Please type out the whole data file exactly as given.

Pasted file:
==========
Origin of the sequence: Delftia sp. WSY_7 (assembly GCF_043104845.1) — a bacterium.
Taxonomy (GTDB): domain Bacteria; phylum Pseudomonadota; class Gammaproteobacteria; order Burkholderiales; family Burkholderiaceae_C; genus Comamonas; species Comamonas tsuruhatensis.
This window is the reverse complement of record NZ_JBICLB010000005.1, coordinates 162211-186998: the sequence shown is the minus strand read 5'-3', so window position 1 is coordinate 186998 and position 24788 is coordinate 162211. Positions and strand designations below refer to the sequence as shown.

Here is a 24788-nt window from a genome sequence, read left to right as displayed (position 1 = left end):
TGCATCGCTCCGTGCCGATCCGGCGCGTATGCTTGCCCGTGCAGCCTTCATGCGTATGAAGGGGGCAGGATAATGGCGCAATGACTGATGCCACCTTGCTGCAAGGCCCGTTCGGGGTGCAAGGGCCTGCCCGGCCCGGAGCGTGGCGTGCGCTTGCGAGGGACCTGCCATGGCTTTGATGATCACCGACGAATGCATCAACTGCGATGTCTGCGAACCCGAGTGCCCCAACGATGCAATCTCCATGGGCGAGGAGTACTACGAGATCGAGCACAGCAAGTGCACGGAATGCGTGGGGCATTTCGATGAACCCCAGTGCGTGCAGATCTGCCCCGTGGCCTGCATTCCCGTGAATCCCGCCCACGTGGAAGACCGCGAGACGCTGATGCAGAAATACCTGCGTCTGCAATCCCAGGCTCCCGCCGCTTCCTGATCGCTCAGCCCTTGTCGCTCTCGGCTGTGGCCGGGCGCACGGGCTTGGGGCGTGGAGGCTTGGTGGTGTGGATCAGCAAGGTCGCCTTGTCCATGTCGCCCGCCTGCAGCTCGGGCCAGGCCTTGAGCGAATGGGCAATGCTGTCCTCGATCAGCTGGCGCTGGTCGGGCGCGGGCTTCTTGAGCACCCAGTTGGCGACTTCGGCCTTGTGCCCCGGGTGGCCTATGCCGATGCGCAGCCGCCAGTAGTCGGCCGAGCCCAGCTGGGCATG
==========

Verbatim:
Origin of the sequence: Delftia sp. WSY_7 (assembly GCF_043104845.1) — a bacterium.
Taxonomy (GTDB): domain Bacteria; phylum Pseudomonadota; class Gammaproteobacteria; order Burkholderiales; family Burkholderiaceae_C; genus Comamonas; species Comamonas tsuruhatensis.
This window is the reverse complement of record NZ_JBICLB010000005.1, coordinates 162211-186998: the sequence shown is the minus strand read 5'-3', so window position 1 is coordinate 186998 and position 24788 is coordinate 162211. Positions and strand designations below refer to the sequence as shown.

Here is a 24788-nt window from a genome sequence, read left to right as displayed (position 1 = left end):
TGCATCGCTCCGTGCCGATCCGGCGCGTATGCTTGCCCGTGCAGCCTTCATGCGTATGAAGGGGGCAGGATAATGGCGCAATGACTGATGCCACCTTGCTGCAAGGCCCGTTCGGGGTGCAAGGGCCTGCCCGGCCCGGAGCGTGGCGTGCGCTTGCGAGGGACCTGCCATGGCTTTGATGATCACCGACGAATGCATCAACTGCGATGTCTGCGAACCCGAGTGCCCCAACGATGCAATCTCCATGGGCGAGGAGTACTACGAGATCGAGCACAGCAAGTGCACGGAATGCGTGGGGCATTTCGATGAACCCCAGTGCGTGCAGATCTGCCCCGTGGCCTGCATTCCCGTGAATCCCGCCCACGTGGAAGACCGCGAGACGCTGATGCAGAAATACCTGCGTCTGCAATCCCAGGCTCCCGCCGCTTCCTGATCGCTCAGCCCTTGTCGCTCTCGGCTGTGGCCGGGCGCACGGGCTTGGGGCGTGGAGGCTTGGTGGTGTGGATCAGCAAGGTCGCCTTGTCCATGTCGCCCGCCTGCAGCTCGGGCCAGGCCTTGAGCGAATGGGCAATGCTGTCCTCGATCAGCTGGCGCTGGTCGGGCGCGGGCTTCTTGAGCACCCAGTTGGCGACTTCGGCCTTGTGCCCCGGGTGGCCTATGCCGATGCGCAGCCGCCAGTAGTCGGCCGAGCCCAGCTGGGCATG